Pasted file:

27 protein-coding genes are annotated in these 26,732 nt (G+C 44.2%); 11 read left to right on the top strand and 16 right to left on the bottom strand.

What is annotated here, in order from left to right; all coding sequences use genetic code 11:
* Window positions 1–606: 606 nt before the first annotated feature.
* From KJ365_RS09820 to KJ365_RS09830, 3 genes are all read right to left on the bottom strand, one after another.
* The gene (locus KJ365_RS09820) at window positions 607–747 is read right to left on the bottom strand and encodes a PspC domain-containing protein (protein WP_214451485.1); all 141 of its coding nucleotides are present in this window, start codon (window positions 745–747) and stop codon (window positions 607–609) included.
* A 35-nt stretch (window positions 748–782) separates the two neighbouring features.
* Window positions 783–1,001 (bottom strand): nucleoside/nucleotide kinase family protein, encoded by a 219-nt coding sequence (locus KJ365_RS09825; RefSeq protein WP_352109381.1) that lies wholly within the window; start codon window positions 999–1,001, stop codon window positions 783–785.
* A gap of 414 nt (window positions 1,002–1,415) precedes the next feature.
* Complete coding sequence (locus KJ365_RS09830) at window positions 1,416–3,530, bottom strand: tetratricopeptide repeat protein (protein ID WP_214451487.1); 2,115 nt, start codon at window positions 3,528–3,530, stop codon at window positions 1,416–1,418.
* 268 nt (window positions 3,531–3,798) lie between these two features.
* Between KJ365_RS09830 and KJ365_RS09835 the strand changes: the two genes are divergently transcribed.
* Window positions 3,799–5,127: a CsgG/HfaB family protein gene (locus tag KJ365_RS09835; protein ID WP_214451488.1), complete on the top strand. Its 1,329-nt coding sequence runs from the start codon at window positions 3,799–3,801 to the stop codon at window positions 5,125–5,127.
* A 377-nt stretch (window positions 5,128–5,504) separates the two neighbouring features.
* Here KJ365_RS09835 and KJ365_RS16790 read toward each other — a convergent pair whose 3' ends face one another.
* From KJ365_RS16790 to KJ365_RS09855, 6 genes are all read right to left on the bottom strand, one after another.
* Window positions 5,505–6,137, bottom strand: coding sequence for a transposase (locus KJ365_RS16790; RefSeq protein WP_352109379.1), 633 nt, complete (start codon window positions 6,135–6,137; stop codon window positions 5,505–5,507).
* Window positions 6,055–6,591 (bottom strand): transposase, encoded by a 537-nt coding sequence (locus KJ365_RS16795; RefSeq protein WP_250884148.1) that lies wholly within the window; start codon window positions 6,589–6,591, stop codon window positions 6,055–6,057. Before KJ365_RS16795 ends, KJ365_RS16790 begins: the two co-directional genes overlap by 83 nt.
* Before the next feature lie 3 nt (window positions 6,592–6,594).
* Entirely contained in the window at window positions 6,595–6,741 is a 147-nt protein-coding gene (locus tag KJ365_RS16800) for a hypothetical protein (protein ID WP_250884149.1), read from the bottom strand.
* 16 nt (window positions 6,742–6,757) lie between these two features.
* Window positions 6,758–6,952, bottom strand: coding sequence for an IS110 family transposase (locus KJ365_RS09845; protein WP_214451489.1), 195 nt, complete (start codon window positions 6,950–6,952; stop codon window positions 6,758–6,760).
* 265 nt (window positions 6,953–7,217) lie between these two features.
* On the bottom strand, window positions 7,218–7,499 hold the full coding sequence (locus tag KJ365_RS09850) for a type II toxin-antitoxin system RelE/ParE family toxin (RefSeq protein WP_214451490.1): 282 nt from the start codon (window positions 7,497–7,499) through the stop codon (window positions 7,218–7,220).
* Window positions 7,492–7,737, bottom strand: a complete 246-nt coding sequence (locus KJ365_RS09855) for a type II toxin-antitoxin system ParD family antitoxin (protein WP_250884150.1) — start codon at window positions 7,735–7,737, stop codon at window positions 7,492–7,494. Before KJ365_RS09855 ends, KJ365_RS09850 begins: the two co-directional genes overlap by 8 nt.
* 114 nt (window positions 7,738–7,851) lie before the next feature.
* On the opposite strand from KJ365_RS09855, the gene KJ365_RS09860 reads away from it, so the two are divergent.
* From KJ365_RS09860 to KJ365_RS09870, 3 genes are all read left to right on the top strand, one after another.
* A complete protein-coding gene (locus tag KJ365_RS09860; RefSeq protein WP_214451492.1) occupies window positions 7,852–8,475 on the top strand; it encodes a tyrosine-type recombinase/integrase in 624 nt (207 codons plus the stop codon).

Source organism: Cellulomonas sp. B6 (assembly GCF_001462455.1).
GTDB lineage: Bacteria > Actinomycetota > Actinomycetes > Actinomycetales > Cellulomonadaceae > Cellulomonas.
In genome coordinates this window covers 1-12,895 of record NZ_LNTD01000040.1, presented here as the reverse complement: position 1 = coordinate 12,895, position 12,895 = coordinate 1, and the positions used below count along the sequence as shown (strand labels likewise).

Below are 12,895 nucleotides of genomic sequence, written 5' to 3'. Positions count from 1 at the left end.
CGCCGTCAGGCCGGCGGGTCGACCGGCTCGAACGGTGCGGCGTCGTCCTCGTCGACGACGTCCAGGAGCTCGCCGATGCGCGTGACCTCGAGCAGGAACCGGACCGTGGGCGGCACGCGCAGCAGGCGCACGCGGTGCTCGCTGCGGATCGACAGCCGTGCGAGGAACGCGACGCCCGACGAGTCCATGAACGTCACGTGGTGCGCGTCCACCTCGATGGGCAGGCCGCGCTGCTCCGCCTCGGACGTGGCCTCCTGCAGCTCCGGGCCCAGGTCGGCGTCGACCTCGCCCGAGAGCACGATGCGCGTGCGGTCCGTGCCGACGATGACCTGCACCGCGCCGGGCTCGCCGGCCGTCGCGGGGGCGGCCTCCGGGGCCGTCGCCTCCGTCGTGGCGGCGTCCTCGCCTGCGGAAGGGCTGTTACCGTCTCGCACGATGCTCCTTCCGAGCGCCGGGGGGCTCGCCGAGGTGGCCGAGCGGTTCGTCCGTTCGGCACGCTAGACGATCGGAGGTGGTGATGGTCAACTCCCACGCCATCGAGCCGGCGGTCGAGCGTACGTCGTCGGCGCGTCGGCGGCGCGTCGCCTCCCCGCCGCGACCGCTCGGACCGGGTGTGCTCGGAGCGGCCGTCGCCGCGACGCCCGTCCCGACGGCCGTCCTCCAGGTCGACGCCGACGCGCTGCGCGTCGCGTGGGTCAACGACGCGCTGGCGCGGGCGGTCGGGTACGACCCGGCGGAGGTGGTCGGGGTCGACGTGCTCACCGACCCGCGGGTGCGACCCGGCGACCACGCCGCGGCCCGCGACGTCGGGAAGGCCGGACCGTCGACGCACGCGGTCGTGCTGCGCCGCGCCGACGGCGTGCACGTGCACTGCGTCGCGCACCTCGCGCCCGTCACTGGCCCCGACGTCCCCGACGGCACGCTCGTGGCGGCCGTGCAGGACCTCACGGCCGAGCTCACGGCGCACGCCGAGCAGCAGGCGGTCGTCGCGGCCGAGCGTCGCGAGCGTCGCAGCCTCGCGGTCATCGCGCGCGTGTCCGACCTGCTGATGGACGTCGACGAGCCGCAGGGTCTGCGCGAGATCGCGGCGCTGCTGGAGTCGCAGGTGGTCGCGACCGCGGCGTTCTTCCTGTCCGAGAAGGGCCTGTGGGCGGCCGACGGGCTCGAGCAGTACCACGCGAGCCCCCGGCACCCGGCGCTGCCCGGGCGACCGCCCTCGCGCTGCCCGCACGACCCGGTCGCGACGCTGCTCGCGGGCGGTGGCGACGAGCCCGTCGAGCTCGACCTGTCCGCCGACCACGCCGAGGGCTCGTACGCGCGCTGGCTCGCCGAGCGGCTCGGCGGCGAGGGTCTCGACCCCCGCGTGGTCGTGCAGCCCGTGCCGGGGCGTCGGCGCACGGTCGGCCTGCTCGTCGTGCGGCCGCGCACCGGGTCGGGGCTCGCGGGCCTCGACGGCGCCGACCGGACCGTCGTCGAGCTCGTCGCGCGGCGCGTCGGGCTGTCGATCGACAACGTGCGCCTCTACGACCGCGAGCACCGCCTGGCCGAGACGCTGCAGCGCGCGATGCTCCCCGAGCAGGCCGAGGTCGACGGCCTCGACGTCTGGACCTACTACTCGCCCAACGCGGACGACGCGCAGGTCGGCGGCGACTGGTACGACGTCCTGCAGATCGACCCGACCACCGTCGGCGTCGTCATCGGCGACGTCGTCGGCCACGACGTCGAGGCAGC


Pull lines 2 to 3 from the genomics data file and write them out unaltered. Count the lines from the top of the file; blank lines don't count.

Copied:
What is annotated here, in order from left to right; all coding sequences use genetic code 11:
* Window positions 1–606: 606 nt before the first annotated feature.